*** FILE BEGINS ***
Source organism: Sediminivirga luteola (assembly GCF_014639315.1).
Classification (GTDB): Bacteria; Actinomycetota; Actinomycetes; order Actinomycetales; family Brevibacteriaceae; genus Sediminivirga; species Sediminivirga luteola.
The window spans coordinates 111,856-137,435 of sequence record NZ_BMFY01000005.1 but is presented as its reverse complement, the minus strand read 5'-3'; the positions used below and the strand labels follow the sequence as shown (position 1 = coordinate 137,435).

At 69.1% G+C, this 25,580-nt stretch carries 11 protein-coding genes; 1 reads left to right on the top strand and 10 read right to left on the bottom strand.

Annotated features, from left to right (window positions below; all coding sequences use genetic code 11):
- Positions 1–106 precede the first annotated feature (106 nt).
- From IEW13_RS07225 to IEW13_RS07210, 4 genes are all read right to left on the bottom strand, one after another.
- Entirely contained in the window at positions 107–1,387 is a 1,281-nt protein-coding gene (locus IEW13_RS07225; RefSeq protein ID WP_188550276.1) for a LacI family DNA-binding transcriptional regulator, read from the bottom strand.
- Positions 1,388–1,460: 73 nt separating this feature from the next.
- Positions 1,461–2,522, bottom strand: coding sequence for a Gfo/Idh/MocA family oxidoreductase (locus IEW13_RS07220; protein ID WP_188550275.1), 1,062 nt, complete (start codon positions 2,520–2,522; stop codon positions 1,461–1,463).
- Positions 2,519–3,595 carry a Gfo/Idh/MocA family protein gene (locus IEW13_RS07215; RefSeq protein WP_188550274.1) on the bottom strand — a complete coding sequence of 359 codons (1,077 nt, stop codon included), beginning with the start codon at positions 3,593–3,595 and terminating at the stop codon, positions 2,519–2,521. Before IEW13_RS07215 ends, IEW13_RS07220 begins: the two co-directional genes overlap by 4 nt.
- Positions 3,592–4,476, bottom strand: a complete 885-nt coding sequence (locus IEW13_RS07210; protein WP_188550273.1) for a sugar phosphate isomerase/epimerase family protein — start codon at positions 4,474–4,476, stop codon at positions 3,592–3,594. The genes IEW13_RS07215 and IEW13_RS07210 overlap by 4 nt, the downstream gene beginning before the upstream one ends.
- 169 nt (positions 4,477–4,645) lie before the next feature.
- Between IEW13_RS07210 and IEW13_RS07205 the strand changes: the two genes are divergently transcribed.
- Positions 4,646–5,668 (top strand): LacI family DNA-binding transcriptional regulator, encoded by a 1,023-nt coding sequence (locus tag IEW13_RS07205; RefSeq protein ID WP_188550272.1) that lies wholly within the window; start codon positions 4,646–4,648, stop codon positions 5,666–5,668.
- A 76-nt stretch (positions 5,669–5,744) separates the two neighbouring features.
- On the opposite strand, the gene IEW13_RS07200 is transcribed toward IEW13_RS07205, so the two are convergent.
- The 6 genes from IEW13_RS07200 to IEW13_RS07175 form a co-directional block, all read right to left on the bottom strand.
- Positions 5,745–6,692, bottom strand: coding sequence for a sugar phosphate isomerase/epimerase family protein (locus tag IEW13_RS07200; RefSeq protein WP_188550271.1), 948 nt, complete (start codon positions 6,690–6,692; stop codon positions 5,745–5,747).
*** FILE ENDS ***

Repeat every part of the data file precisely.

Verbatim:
Source organism: Sediminivirga luteola (assembly GCF_014639315.1).
Classification (GTDB): Bacteria; Actinomycetota; Actinomycetes; order Actinomycetales; family Brevibacteriaceae; genus Sediminivirga; species Sediminivirga luteola.
The window spans coordinates 111,856-137,435 of sequence record NZ_BMFY01000005.1 but is presented as its reverse complement, the minus strand read 5'-3'; the positions used below and the strand labels follow the sequence as shown (position 1 = coordinate 137,435).

At 69.1% G+C, this 25,580-nt stretch carries 11 protein-coding genes; 1 reads left to right on the top strand and 10 read right to left on the bottom strand.

Annotated features, from left to right (window positions below; all coding sequences use genetic code 11):
- Positions 1–106 precede the first annotated feature (106 nt).
- From IEW13_RS07225 to IEW13_RS07210, 4 genes are all read right to left on the bottom strand, one after another.
- Entirely contained in the window at positions 107–1,387 is a 1,281-nt protein-coding gene (locus IEW13_RS07225; RefSeq protein ID WP_188550276.1) for a LacI family DNA-binding transcriptional regulator, read from the bottom strand.
- Positions 1,388–1,460: 73 nt separating this feature from the next.
- Positions 1,461–2,522, bottom strand: coding sequence for a Gfo/Idh/MocA family oxidoreductase (locus IEW13_RS07220; protein ID WP_188550275.1), 1,062 nt, complete (start codon positions 2,520–2,522; stop codon positions 1,461–1,463).
- Positions 2,519–3,595 carry a Gfo/Idh/MocA family protein gene (locus IEW13_RS07215; RefSeq protein WP_188550274.1) on the bottom strand — a complete coding sequence of 359 codons (1,077 nt, stop codon included), beginning with the start codon at positions 3,593–3,595 and terminating at the stop codon, positions 2,519–2,521. Before IEW13_RS07215 ends, IEW13_RS07220 begins: the two co-directional genes overlap by 4 nt.
- Positions 3,592–4,476, bottom strand: a complete 885-nt coding sequence (locus IEW13_RS07210; protein WP_188550273.1) for a sugar phosphate isomerase/epimerase family protein — start codon at positions 4,474–4,476, stop codon at positions 3,592–3,594. The genes IEW13_RS07215 and IEW13_RS07210 overlap by 4 nt, the downstream gene beginning before the upstream one ends.
- 169 nt (positions 4,477–4,645) lie before the next feature.
- Between IEW13_RS07210 and IEW13_RS07205 the strand changes: the two genes are divergently transcribed.
- Positions 4,646–5,668 (top strand): LacI family DNA-binding transcriptional regulator, encoded by a 1,023-nt coding sequence (locus tag IEW13_RS07205; RefSeq protein ID WP_188550272.1) that lies wholly within the window; start codon positions 4,646–4,648, stop codon positions 5,666–5,668.
- A 76-nt stretch (positions 5,669–5,744) separates the two neighbouring features.
- On the opposite strand, the gene IEW13_RS07200 is transcribed toward IEW13_RS07205, so the two are convergent.
- The 6 genes from IEW13_RS07200 to IEW13_RS07175 form a co-directional block, all read right to left on the bottom strand.
- Positions 5,745–6,692, bottom strand: coding sequence for a sugar phosphate isomerase/epimerase family protein (locus tag IEW13_RS07200; RefSeq protein WP_188550271.1), 948 nt, complete (start codon positions 6,690–6,692; stop codon positions 5,745–5,747).